India’s Empowering Democratic Process: Decoding the Election of Its 1st Citizen.

The Chief Justice of India, Shri Justice N.V. Ramana administering the oath of the office of the President of India to Smt. Droupadi Murmu, at a swearing-in ceremony in the Central Hall of Parliament, in New Delhi on July 25, 2022.
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India, the world’s largest democracy, follows a unique process to elect its President. Unlike many other countries, where the head of state is directly elected by the citizens, India has an indirect system in which the President is elected by an electoral college. This article aims to shed light on the process through which India elects its President, providing an insight into the constitutional provisions, eligibility criteria, nomination process, and the actual election procedure.

Constitutional Provisions and Eligibility Criteria:
India’s Constitution lays down the framework for electing the President. According to Article 54, the President of India is elected by an Electoral College consisting of elected members of both houses of Parliament (Rajya Sabha and Lok Sabha) and the elected members of the Legislative Assemblies of the states and union territories. The Constitution also specifies the eligibility criteria for a person to become President. A candidate must be a citizen of India, at least 35 years old, and qualified to be a member of the Lok Sabha.

Nomination Process:
The process of electing the President in India begins with the announcement of the election schedule by the Election Commission of India. Once the schedule is announced, candidates can file their nominations. To be nominated, a candidate must be supported by at least 50 electors as proposers and 50 electors as seconders. Electors include members of Parliament and state legislatures. The candidate must also deposit a security amount, which is refunded if they secure a minimum specified number of votes.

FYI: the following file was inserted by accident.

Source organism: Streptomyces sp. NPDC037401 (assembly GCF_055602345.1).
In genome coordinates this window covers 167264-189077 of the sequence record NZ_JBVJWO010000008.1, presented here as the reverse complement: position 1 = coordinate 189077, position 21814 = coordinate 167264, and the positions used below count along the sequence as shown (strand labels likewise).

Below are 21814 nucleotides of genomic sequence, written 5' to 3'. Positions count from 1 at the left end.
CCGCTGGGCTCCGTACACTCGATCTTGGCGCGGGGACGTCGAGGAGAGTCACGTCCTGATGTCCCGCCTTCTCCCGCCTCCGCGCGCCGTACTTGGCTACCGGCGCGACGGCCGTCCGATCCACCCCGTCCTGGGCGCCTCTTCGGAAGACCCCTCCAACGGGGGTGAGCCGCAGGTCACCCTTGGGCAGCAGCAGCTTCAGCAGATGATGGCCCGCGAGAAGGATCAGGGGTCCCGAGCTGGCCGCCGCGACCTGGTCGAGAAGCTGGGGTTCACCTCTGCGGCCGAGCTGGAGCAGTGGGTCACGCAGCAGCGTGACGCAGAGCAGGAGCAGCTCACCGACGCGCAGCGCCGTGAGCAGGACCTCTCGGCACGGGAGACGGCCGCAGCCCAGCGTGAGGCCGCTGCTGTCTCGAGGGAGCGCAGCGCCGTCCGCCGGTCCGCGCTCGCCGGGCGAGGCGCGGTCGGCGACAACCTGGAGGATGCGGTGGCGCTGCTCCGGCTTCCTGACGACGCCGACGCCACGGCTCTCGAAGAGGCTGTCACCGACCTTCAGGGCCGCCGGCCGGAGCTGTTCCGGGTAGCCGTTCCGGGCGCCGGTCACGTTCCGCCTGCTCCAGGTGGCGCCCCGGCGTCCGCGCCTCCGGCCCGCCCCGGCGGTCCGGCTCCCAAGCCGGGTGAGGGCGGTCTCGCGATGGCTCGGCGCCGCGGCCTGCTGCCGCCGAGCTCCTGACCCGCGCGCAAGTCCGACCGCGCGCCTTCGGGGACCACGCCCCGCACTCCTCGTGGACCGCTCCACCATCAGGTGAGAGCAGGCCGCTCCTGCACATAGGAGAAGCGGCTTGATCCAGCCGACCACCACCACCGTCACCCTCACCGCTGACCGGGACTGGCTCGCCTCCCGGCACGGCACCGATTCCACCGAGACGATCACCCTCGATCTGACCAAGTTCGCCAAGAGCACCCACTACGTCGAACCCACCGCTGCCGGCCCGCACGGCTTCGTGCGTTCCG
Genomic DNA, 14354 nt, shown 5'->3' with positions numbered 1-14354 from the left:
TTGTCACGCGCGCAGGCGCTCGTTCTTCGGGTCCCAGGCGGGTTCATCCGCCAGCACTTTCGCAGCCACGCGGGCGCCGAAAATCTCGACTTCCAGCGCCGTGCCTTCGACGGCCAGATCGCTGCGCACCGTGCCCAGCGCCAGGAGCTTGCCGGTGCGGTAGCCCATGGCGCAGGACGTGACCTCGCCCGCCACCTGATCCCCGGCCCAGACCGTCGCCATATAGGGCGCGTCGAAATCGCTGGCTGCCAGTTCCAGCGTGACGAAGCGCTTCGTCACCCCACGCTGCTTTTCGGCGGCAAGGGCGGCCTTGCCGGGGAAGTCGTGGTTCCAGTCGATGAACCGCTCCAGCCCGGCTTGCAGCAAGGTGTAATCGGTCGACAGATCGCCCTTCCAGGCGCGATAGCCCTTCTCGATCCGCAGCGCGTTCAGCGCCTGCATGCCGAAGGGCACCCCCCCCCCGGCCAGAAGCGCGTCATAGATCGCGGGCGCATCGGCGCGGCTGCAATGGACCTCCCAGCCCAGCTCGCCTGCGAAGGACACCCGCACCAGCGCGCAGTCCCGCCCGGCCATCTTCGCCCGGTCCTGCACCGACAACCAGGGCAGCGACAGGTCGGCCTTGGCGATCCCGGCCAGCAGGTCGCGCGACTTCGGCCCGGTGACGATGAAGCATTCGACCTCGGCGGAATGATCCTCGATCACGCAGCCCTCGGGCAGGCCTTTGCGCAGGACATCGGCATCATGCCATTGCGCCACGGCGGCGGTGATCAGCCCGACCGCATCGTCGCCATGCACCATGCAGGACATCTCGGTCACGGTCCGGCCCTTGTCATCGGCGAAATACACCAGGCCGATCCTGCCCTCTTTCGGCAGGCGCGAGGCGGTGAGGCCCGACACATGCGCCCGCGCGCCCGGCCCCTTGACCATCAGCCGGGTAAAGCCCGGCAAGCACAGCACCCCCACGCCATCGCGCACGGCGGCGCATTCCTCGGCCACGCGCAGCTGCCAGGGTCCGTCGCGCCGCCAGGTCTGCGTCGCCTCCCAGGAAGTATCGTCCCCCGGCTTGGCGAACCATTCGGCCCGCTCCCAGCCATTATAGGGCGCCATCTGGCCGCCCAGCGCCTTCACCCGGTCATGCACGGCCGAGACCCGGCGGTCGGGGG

Election Procedure:
After the nominations are filed, the Election Commission scrutinizes them for any discrepancies. If there are no objections or valid withdrawals, a final list of candidates is prepared. The election is conducted through a secret ballot, where elected members of Parliament and state legislatures vote. Each member’s vote has a value determined by a formula based on the population they represent.

To ensure a fair representation of states, the value of votes of the elected members of the state legislatures is determined by dividing the state’s population by the total number of elected members. The same formula applies to both houses of Parliament, but the total number of elected members is different.

On the day of the election, members cast their votes in a designated polling booth. They indicate their preference by marking a unique serial number assigned to each candidate. The counting of votes is done under the supervision of the Election Commission.

To win the election, a candidate must secure a simple majority of the total value of votes polled. If no candidate secures a majority in the first round, the process continues with subsequent rounds of voting. This ensures a systematic elimination of candidates until one candidate achieves the required majority.

India’s electoral process for selecting its President showcases the country’s commitment to democracy and inclusivity. Through an indirect system and the involvement of an electoral college, India ensures that the President represents the diverse interests and aspirations of its people. The process, as laid down in the Constitution, guarantees a fair and transparent election, providing equal opportunities to eligible candidates. By understanding and appreciating the intricacies of this process, we gain insights into the functioning of one of the world’s largest democratic nations.


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